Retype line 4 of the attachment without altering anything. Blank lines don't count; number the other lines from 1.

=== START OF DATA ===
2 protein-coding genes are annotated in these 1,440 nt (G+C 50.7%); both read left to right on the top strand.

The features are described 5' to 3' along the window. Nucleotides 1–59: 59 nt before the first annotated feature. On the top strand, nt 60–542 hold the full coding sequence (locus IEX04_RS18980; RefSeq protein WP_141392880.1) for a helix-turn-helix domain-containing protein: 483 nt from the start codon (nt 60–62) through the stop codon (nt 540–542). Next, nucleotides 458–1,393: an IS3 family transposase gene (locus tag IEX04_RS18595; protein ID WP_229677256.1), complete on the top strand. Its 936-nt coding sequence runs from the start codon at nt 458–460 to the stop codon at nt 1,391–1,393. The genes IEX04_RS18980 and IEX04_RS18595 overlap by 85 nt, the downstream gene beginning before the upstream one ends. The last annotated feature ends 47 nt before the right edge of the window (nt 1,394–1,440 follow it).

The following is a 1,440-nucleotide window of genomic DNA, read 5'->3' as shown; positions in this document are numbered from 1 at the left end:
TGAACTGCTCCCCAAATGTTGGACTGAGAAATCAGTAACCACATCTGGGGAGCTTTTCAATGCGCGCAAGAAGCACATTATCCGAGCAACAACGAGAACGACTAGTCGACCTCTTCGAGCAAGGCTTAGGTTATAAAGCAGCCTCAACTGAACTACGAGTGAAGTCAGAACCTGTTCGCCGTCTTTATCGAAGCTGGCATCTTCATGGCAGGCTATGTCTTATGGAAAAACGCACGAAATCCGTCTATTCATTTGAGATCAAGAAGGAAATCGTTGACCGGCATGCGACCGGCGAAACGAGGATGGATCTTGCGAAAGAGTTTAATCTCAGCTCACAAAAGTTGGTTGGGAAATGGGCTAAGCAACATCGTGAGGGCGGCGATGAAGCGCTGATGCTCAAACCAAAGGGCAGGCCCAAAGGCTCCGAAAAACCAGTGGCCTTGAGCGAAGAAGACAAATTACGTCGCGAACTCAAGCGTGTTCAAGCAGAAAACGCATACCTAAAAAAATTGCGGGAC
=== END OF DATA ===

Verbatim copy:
TGAACTGCTCCCCAAATGTTGGACTGAGAAATCAGTAACCACATCTGGGGAGCTTTTCAATGCGCGCAAGAAGCACATTATCCGAGCAACAACGAGAACGACTAGTCGACCTCTTCGAGCAAGGCTTAGGTTATAAAGCAGCCTCAACTGAACTACGAGTGAAGTCAGAACCTGTTCGCCGTCTTTATCGAAGCTGGCATCTTCATGGCAGGCTATGTCTTATGGAAAAACGCACGAAATCCGTCTATTCATTTGAGATCAAGAAGGAAATCGTTGACCGGCATGCGACCGGCGAAACGAGGATGGATCTTGCGAAAGAGTTTAATCTCAGCTCACAAAAGTTGGTTGGGAAATGGGCTAAGCAACATCGTGAGGGCGGCGATGAAGCGCTGATGCTCAAACCAAAGGGCAGGCCCAAAGGCTCCGAAAAACCAGTGGCCTTGAGCGAAGAAGACAAATTACGTCGCGAACTCAAGCGTGTTCAAGCAGAAAACGCATACCTAAAAAAATTGCGGGAC